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Thread: Camelbak?

  1. #1
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    Camelbak?

    Anyone tried the new wearable camelbak undershirt with the water reservoir built in? I have not used camelbaks in years but for a really long ride like the hotter'n hell hundred they are really nice, especially if trying to go the whole way w/o stopping. Looked on their site, REI site also, no reviews yet. Anyone?

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    Boom. Blackdays's Avatar
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    Fredilicious.
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    Medicinal Cyclist Daytrip's Avatar
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    The only time I'll consider using a Camelbak on a bicycle is in the winter when it's cold enough to freeze my water bottles. If you're going to lug the water along on a ride, you might as well be able to drink it. Of course, I conceal it under my jacket. They are nice for skiing, however.

    Yes, the fashion Nazis at BF have declared the lowly Camelbak to be a Fred accessory. Sorry.
    Let your freak flag fly.

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    You mean it can be fredilicous even if you can't see it, except for the drinking tube? Wow that's harsh. If anyone out there has actually used one and cares to comment that would be great. Anyone who just wants to comment on the fashion sense really needn't bother. I realized having said that on this forum a waste of time.

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    "Chooch" ciocc_cat's Avatar
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    I think that you may be asking this question in the wrong forum if you expect an ego-and-sarcasm-free response. Try asking your question on the Fifty-Plus forum where we still give intelligent answers and avoid "textspeak".
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  6. #6
    CAADdict 2ndGen's Avatar
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    RedBull gives you horns, Camelbak shirt gives you titties.



    Camelbak packs I love.

    I just bought "real" bottles for the first time (Camelbak Podium ICE).
    I'm riding more aggressively now and I start "feeling" the pack on my back.
    I do plan to get a Camelbak Rogue which is more compact than the Camelbak MULE I have now.
    I have no qualms about using a Camelbak for a Century, but for short 20-40 mile runs, I'll leave it.
    Oh, and if a roadie ever said anything about me wearing a hydration pack, I'd drop him (and I don't mean in a race).

    Last edited by 2ndGen; 07-24-10 at 06:01 PM.

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    Quarq shill cslone's Avatar
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    I wear it during TT's. Fred or not, it helped drop my times and put me in the top couple of spots. I don't break position to take any drinks(yeah yeah, drinking is for *******). A friend of mine wears it for crits and he's a solid 2.
    You can wear what you want when you can back it up.

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    Professional Fuss-Budget Bacciagalupe's Avatar
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    I use a Camelbak (regular backpack) on occasion, Fredliness be damned. Came in pretty handy today in 95º weather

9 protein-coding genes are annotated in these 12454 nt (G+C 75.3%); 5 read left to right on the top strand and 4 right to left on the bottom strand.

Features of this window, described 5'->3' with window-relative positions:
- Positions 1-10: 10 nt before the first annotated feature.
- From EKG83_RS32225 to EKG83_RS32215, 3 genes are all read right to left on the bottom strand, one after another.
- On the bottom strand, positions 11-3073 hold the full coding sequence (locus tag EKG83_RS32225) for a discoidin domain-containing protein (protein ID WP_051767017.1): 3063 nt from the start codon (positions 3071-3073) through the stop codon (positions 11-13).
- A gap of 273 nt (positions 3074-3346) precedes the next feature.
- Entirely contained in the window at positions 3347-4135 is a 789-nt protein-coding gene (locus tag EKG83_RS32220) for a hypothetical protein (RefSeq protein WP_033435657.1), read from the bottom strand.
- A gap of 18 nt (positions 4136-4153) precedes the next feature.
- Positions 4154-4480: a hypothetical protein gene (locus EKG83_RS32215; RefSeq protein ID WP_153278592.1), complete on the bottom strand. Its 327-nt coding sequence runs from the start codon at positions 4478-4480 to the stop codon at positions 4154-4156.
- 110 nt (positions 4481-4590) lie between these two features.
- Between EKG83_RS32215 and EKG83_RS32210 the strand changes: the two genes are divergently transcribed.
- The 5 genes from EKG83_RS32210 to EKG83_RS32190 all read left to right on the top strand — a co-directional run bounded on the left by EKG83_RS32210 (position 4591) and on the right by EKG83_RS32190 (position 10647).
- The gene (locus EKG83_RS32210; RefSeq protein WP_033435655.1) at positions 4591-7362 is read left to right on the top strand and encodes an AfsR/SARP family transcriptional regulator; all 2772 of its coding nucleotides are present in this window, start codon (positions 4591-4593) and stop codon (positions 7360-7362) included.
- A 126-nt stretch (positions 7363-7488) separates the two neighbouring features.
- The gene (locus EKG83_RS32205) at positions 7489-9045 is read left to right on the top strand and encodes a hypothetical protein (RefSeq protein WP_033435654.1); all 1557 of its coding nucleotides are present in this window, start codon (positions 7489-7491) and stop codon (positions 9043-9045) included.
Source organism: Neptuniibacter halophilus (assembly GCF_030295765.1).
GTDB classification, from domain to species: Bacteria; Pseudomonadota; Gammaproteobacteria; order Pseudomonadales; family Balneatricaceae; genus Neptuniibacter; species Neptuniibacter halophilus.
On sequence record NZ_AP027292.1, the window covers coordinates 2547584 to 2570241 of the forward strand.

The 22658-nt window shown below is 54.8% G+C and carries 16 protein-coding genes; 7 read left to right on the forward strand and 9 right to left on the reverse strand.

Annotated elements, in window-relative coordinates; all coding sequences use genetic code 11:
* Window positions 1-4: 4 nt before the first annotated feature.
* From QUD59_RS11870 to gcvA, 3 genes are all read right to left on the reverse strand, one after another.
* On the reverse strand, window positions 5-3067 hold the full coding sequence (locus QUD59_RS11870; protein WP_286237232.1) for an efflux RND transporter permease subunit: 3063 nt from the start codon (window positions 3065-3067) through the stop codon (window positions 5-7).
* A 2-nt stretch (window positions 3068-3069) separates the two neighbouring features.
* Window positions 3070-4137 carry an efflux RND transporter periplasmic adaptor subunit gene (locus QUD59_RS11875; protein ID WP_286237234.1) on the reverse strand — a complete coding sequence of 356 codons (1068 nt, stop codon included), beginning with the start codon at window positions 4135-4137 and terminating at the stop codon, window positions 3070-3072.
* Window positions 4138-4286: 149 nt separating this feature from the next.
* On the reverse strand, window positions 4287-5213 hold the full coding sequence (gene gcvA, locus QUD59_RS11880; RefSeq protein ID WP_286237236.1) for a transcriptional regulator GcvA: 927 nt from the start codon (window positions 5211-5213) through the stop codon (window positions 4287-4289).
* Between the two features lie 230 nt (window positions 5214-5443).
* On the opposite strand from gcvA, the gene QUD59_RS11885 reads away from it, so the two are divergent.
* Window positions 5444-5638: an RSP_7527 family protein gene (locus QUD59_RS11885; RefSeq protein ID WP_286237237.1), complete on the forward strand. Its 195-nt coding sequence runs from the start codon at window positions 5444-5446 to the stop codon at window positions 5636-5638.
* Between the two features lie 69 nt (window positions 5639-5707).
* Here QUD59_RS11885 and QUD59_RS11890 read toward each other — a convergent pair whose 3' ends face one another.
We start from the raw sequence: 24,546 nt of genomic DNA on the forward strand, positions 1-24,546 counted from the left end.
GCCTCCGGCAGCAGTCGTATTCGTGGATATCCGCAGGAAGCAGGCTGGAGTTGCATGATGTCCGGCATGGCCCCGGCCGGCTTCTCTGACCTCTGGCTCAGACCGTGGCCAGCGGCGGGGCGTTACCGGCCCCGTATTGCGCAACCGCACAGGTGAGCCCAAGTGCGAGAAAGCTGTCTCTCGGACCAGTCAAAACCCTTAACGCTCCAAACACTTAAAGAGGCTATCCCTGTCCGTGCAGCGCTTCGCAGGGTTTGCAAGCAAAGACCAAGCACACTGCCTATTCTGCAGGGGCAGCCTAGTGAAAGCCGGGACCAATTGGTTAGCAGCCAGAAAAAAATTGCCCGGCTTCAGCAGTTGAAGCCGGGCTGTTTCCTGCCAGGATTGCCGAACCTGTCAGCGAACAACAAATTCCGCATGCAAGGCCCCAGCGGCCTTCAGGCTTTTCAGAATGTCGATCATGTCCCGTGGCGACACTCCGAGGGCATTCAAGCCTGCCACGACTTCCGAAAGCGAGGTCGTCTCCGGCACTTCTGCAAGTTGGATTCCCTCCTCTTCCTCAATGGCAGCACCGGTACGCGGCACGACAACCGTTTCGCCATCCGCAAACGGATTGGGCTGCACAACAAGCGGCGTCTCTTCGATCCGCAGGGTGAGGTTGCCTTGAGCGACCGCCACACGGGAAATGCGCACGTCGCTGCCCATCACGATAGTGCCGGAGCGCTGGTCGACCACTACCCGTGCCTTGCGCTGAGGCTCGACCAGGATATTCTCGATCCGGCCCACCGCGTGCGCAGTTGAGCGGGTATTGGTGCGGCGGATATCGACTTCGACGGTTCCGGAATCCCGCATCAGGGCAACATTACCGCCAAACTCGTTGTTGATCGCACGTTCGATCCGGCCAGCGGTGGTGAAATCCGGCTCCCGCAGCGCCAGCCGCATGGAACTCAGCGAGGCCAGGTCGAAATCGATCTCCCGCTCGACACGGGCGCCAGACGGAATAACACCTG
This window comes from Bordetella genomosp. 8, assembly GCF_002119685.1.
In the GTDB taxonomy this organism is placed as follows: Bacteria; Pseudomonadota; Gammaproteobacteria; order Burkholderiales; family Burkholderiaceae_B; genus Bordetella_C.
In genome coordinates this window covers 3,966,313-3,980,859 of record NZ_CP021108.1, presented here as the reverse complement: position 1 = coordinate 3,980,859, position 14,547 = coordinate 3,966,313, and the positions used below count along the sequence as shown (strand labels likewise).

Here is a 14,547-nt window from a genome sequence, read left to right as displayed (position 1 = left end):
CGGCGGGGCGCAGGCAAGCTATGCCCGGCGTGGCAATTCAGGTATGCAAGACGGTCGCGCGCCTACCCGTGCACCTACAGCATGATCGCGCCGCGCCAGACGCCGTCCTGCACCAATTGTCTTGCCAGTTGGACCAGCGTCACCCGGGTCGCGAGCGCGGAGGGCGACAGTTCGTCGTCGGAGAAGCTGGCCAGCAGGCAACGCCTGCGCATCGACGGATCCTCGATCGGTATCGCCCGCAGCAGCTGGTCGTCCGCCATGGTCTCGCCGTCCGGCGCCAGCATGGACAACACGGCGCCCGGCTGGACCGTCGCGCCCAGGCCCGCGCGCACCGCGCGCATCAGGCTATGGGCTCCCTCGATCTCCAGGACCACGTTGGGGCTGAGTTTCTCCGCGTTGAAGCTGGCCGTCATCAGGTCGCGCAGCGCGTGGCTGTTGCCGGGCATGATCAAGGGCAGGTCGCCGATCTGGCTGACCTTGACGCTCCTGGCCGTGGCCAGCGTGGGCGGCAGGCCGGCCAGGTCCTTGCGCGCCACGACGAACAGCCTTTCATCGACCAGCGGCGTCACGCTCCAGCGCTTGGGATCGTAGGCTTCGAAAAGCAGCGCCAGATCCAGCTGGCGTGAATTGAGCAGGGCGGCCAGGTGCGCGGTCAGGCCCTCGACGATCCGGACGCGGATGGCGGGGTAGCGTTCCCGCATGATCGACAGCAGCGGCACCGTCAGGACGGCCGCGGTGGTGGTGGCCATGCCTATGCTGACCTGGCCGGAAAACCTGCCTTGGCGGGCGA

I haven't used the Racebak (the wearable one), I expect it would be good for a relatively short ride like a TT or a race. My concerns for longer rides is that the reservoir won't have as much insulation as a full pack, and won't stay cold as long; also you can't really refill it.

    As such I don't think it's a good choice for long events like the HTH or Furnace Creek 500.

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    Bike Junkie roccobike's Avatar
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    I could care less what the fashion police at BF think or whatever image someone has about those who ride with camelbacks. That's their problem, not mine.
    I don't ride with my Camelback (used while riding MTBs) because it's just too hot under the camelback. SOooo, I tried Camelback's waist pak. That thing leaks, has mounting problems, and keeping the mouthpiece mounted next to a helmet requires constant adjustment.
    I finally gave up on all Camelbacks and just learned how to reach down and grab a bottle while maintaining speed.
    I haven't tried the latest Camelback undershirt design. Somehow riding with an undershirt full of water under a jersey with outside temps in the 90s just feels like another Camelback disaster. Geez, when they copied the Polar bottle, they couldn't even get that right making their version too small.
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    Boom. Blackdays's Avatar
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    Quote Originally Posted by roccobike View Post
    I could care less what the fashion police at BF think or whatever image someone has about those who ride with camelbacks. That's their problem, not mine.
    I don't ride with my Camelback (used while riding MTBs) because it's just too hot under the camelback. SOooo, I tried Camelback's waist pak. That thing leaks, has mounting problems, and keeping the mouthpiece mounted next to a helmet requires constant adjustment.
    I finally gave up on all Camelbacks and just learned how to reach down and grab a bottle while maintaining speed.